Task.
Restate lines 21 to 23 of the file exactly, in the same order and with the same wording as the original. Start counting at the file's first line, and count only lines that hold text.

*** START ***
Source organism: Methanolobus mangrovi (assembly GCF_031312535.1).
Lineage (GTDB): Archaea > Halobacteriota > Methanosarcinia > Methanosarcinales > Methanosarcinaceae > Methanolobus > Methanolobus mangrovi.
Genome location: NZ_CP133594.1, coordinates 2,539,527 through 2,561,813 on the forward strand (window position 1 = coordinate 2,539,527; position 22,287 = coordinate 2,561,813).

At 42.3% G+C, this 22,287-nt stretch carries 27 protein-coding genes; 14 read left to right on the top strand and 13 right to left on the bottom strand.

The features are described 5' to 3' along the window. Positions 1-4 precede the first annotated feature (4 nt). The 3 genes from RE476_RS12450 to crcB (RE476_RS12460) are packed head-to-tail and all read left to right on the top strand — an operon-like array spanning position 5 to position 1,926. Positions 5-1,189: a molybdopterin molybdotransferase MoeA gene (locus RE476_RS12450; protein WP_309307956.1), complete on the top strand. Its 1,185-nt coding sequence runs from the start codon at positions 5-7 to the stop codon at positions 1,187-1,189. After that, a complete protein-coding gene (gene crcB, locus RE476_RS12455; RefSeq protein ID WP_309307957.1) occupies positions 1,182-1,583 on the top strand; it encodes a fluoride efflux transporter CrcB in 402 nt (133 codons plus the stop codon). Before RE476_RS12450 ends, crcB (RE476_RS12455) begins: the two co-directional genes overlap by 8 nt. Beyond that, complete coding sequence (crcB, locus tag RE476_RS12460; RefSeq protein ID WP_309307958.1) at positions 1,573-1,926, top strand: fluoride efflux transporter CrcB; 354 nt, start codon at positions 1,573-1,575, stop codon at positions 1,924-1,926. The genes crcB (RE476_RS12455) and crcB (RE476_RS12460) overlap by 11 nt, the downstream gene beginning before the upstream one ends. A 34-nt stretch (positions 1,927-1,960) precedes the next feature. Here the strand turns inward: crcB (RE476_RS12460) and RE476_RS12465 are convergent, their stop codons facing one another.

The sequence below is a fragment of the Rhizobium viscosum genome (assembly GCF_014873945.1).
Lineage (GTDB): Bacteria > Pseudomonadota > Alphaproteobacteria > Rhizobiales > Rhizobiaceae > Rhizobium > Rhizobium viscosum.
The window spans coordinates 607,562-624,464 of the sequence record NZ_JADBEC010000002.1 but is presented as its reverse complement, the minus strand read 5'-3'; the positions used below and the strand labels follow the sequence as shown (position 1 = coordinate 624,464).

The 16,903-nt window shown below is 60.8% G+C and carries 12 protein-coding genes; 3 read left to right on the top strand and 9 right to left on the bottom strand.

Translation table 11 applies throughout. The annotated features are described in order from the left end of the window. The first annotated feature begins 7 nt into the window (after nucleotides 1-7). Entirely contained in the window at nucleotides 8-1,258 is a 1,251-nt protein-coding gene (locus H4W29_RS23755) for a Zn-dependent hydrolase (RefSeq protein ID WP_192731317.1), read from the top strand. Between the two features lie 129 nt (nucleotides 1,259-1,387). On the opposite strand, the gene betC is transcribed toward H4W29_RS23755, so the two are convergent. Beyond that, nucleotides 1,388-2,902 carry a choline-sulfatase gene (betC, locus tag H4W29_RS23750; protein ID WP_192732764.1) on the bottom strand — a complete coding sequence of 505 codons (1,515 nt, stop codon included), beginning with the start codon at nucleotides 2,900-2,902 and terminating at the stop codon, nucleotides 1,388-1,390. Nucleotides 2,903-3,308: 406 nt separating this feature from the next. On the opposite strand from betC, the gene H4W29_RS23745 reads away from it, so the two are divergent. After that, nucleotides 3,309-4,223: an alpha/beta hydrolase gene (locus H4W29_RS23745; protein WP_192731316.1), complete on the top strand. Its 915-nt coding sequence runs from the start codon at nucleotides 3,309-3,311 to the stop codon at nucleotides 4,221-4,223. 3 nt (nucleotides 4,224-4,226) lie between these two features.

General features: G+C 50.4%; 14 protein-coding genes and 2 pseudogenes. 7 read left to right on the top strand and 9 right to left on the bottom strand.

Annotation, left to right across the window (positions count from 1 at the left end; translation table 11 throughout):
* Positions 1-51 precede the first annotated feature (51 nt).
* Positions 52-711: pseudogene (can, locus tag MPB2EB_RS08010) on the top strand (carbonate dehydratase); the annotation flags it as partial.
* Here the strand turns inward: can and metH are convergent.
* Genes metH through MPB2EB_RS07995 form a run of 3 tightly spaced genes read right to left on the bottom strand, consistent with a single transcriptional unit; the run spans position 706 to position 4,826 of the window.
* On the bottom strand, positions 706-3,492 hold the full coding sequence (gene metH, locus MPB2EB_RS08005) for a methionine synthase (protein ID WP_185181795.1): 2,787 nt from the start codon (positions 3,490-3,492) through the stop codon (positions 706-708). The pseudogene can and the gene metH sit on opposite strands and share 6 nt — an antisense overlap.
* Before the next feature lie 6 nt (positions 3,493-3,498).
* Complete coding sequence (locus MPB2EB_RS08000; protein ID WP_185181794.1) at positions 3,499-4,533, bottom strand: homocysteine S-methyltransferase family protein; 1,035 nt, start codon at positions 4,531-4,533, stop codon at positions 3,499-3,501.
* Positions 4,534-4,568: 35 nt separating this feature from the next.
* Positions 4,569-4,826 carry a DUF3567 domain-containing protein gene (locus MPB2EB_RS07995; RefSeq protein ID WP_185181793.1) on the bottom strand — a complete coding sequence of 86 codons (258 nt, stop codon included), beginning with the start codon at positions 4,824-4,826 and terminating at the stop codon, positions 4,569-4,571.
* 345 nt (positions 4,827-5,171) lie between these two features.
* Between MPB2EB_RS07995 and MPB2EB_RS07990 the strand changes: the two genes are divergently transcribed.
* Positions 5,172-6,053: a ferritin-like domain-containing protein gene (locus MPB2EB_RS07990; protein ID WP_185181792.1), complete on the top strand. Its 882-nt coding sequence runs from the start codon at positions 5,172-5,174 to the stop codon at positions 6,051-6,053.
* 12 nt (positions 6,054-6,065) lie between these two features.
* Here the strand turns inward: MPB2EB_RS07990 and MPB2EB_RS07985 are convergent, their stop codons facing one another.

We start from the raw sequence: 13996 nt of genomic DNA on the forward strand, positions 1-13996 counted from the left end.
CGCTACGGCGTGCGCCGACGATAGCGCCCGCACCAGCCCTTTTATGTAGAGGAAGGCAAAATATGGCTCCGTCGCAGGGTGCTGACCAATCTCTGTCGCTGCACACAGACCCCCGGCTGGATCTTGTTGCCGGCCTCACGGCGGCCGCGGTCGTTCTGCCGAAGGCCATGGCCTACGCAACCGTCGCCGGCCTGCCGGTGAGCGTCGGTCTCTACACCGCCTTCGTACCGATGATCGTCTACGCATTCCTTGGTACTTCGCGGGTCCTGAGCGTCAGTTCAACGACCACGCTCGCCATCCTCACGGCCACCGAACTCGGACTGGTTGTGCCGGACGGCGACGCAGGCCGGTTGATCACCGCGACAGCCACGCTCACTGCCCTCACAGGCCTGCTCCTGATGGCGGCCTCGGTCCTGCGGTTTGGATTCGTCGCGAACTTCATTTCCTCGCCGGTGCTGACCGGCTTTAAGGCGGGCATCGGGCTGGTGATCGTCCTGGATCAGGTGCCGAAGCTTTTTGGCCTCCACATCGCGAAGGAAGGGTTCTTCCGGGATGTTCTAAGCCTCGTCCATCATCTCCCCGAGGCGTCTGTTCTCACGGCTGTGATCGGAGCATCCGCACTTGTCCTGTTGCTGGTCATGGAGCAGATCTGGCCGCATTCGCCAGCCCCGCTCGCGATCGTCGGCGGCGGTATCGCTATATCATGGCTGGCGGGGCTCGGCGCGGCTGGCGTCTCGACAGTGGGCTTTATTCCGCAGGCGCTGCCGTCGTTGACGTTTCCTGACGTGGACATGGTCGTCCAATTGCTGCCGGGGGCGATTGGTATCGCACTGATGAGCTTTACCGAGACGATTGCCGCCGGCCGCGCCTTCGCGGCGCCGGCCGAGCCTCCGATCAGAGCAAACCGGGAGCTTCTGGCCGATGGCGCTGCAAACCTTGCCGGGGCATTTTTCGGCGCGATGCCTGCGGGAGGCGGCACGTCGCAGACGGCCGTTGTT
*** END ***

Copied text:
* Positions 4,569-4,826 carry a DUF3567 domain-containing protein gene (locus MPB2EB_RS07995; RefSeq protein ID WP_185181793.1) on the bottom strand — a complete coding sequence of 86 codons (258 nt, stop codon included), beginning with the start codon at positions 4,824-4,826 and terminating at the stop codon, positions 4,569-4,571.
* 345 nt (positions 4,827-5,171) lie between these two features.
* Between MPB2EB_RS07995 and MPB2EB_RS07990 the strand changes: the two genes are divergently transcribed.